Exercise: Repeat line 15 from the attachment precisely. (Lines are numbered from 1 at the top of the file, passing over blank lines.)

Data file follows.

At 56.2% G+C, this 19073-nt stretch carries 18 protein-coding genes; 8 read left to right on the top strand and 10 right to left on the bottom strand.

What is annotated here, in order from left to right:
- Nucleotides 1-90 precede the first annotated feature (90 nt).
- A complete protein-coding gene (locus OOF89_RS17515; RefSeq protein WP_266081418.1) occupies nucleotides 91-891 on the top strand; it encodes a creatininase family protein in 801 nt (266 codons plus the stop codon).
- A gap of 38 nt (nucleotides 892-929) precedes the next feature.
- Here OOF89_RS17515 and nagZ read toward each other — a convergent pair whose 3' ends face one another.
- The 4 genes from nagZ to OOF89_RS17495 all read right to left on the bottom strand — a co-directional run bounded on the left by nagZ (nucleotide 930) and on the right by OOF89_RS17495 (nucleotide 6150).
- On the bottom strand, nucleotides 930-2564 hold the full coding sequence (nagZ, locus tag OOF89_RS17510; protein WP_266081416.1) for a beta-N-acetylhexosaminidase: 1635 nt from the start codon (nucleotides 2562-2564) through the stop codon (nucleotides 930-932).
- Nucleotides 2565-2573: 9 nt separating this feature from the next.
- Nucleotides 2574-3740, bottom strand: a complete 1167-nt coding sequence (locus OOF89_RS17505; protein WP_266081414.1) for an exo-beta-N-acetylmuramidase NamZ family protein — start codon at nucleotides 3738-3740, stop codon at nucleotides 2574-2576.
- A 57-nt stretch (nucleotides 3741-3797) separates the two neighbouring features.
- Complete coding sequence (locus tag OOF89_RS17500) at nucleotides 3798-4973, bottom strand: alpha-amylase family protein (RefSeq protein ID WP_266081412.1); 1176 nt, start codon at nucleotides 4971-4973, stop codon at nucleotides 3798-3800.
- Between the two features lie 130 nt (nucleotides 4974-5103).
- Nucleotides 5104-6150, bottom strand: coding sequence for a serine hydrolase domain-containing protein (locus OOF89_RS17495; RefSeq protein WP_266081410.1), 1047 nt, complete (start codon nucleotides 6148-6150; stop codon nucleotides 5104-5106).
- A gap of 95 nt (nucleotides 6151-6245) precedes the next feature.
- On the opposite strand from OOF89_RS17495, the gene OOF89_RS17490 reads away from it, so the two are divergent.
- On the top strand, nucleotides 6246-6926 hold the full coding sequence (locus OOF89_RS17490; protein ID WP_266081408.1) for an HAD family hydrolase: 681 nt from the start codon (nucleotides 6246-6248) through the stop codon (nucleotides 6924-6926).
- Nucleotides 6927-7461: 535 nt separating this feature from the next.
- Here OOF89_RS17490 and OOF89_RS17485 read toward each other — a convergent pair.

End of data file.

- A gap of 95 nt (nucleotides 6151-6245) precedes the next feature.